HONG KONG (Reuters) - As Kobe Steel Ltd becomes increasingly embroiled in a data falsification scandal, concerns are growing about its outstanding liabilities despite the Japanese company’s sizable cash reserves.
Japan’s third-biggest steelmaker, which posted losses in the last two years, admitted this month it falsified specifications on the strength and durability of aluminum, copper and steel products, along with materials for optical disks.
The falsifications stretch back for more than 10 years, and the company last week said it had lost some customers to competitors because of the widespread data falsification.
Kobe has nearly $3.3 billion cash in hand, investments in short-term securities and unused credit lines from banks, it said last week. That compares with outstanding debt of $7.01 billion as of end-March, as per its latest annual report.
Investors and analysts said the company was unlikely to face a severe liquidity crunch in the coming months, but the specter of a potentially bruising financial and legal fallout could weigh heavily on its balance sheet in the year ahead.
“This will surely have a very big impact on Kobe’s balance sheet going ahead, it’s really difficult to quantify now,” said a Tokyo-based portfolio manager at a mid-sized fund house that has investments in Kobe and some blue-chip Japanese companies.
The portfolio manager did not want to be named as he was not authorized to speak to the media on company specific issues.
“The cash flow hasn’t been very strong in the last two years. The liabilities as a result of this scandal could be quite big, and that will come on top of the existing debt,” he said. “That’s my worry.”
Kobe Steel’s free cash flow has plummeted to 3.9 billion yen ($34.27 million) in the year ended March 2017 from a high of 132.2 billion yen in 2014, according to the annual report.
The company is considering withdrawing its earnings forecast for this fiscal year as it struggles to quantify the impact of its data falsification scandal, Kyodo reported on Monday.
In terms of its near-term repayment obligations, Kobe has bonds worth $178 million maturing on Oct 27, which, analysts say, will hardly be a challenge for the company given its current internal cash reserves.
The bigger test for the company would, however, begins next year when a total debt of $1.1 billion, both in bank loans and bonds, comes up for repayment, according to the latest Thomson Reuters data.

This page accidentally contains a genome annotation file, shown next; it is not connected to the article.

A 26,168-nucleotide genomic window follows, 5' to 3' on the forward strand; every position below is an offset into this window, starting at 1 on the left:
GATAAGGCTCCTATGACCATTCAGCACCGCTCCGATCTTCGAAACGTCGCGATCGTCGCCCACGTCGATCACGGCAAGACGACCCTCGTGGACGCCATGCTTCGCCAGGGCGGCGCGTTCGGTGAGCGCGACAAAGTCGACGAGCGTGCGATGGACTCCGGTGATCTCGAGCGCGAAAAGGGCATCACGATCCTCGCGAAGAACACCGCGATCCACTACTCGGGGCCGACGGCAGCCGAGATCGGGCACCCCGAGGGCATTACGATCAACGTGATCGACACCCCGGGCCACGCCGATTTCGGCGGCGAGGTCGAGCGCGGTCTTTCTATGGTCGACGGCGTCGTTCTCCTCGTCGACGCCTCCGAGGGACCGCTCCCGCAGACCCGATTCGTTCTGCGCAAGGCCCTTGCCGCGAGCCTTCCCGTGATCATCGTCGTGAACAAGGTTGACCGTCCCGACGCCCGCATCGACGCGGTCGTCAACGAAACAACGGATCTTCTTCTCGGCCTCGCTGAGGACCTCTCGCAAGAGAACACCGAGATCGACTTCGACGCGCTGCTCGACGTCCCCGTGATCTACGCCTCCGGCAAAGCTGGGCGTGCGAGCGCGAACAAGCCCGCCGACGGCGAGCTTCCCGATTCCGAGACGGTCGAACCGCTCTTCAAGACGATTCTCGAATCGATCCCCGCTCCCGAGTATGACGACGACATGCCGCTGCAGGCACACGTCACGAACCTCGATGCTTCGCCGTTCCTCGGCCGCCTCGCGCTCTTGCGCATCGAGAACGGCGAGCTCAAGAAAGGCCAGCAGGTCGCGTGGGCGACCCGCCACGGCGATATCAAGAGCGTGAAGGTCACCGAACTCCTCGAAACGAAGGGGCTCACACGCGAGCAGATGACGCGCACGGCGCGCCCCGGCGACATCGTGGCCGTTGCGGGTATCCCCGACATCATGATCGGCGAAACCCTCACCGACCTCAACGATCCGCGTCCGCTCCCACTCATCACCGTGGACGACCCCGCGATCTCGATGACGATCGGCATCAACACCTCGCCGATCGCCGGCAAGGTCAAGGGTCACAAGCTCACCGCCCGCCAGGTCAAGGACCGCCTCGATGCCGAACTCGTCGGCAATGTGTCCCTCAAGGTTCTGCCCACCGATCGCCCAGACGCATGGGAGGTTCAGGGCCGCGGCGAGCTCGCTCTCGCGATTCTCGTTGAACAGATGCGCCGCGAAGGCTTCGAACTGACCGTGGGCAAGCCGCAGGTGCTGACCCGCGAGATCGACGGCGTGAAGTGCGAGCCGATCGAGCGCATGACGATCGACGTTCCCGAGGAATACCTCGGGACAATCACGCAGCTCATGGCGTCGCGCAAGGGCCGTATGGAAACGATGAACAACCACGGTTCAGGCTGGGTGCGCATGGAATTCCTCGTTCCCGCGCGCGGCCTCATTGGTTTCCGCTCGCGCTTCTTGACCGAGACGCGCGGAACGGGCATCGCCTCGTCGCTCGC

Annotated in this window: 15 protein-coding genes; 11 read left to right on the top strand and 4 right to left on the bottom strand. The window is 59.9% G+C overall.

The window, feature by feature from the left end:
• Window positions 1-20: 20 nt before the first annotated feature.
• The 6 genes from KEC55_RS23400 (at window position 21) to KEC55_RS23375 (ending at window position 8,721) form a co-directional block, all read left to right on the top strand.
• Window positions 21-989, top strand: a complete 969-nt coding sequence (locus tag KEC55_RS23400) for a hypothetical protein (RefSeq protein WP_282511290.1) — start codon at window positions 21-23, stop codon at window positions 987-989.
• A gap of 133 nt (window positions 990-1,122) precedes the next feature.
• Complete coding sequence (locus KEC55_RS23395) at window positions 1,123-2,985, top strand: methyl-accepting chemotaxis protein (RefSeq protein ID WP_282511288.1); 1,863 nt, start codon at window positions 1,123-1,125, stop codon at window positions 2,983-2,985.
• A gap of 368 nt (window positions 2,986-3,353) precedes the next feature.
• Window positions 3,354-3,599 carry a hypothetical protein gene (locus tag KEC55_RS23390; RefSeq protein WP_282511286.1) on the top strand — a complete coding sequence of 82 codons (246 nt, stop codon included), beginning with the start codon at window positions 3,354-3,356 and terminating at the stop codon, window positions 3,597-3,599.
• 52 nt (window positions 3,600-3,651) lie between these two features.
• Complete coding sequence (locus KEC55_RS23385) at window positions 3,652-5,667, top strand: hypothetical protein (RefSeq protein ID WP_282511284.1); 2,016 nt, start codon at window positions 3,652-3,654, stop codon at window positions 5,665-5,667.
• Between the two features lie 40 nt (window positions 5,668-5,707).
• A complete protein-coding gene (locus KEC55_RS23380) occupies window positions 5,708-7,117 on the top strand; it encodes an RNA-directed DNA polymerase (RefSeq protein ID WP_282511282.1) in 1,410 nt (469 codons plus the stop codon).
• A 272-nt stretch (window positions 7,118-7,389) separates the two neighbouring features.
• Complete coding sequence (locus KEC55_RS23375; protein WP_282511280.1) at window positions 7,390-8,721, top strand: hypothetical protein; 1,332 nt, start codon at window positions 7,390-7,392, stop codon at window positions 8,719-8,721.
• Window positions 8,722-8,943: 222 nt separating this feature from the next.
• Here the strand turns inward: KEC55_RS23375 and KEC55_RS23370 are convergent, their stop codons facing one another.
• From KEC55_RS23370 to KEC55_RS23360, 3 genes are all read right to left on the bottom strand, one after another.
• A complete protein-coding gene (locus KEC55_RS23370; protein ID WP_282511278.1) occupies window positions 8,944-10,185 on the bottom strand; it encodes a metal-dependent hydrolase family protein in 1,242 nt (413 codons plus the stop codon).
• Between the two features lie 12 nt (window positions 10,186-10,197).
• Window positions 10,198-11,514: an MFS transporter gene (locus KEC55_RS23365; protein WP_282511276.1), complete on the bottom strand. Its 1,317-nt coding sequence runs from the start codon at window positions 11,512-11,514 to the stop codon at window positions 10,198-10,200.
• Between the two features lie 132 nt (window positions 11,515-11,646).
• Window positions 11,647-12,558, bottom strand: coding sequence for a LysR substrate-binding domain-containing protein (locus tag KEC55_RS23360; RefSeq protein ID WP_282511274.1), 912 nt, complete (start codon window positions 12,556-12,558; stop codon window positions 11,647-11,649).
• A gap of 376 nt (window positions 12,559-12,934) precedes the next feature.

Underscoring investors concerns, the cost of insuring against default on Kobe Steel’s five-year yen debt through credit default swaps (CDS) were last quoted at 261 basis points.
That is down from last week’s high of 368 basis points, but is still significantly higher than where it was trading, around 54 basis points, just before the company admitted data fabrication.
The CDS curve has inverted which means investors anticipate a credit event in the near term hence it is more expensive to insure for the short term than the long term.
Kobe’s bond prices have tumbled, and some investors rushed to sell the 20-30 billion yen of the debt to the Bank of Japan last week when the central bank conducted a corporate bond-buying operation in the market, traders said. The BOJ declined to comment.
A Kobe Steel spokesman in Tokyo said last week: “It’s unclear how this crisis will affect our financial performance,” and declined to comment on questions regarding the company’s ability to repay its debts or on investor concerns.
Although there is no indication of creditors piling pressure on Kobe any time soon, investor concerns have been stoked by potential liabilities arising from a widening probe into the scandal within Japan and outside.
“People are quantifying the penalties at around $1 billion,” said Rakesh Arora, managing director of Go-India Advisors in Mumbai and an expert on the metals sector.
“Kobe will have to divest some parts of the business to pay that, but they are saying the quality (of the products) in terms of strength etc is not under question.”
The Kobe scandal has left clients scrambling to pin down the impact, from operators of Japan’s iconic bullet trains to the world’s biggest aircraft maker, Boeing Co, and global auto manufacturers.
While the U.S. Department of Justice is seeking documents related to products Kobe has sold to U.S. firms, Europe’s aviation watchdog has advised aircraft makers to stop using parts supplied by Kobe until their safety can be verified.
“We are worried about the U.S. Justice Department probe,” said a source at one of the company’s lenders last week. “The impact will be very big if the DOJ seeks a criminal case against Kobe and hits it with huge financial penalties.”
To add to Kobe’s woes, the scandal comes at a time when its sales have been slowing and debt-to-equity ratio has been rising in the last couple of years, although the company earlier this year forecast an improvement in its financials.
“We cannot deny uncertainty in the medium to long run,” said Yoshinori Namioka, analyst at Japan Credit Rating Agency, adding the agency has placed its ratings on Kobe under “credit monitor with negative” direction.
Some analysts are, however, betting on Kobe’s ability to divest some assets that are not part of its core business to tide over potential capital crunch. On Friday, it held the first round of an auction to sell most of its property unit.
“At the moment, we don’t see any change in their relation(ship) with the banks ... in addition, they seem to consider selling their assets,” Namioka said, adding refinancing its existing loans was also an option.
Reporting by Sumeet Chatterjee and Umesh Desai in Hong Kong and Sam Nussey in Tokyo; Additional reporting by Naoyuki Katayama in Tokyo and Maytaal Angel in London; Editing by Raju Gopalakrishnan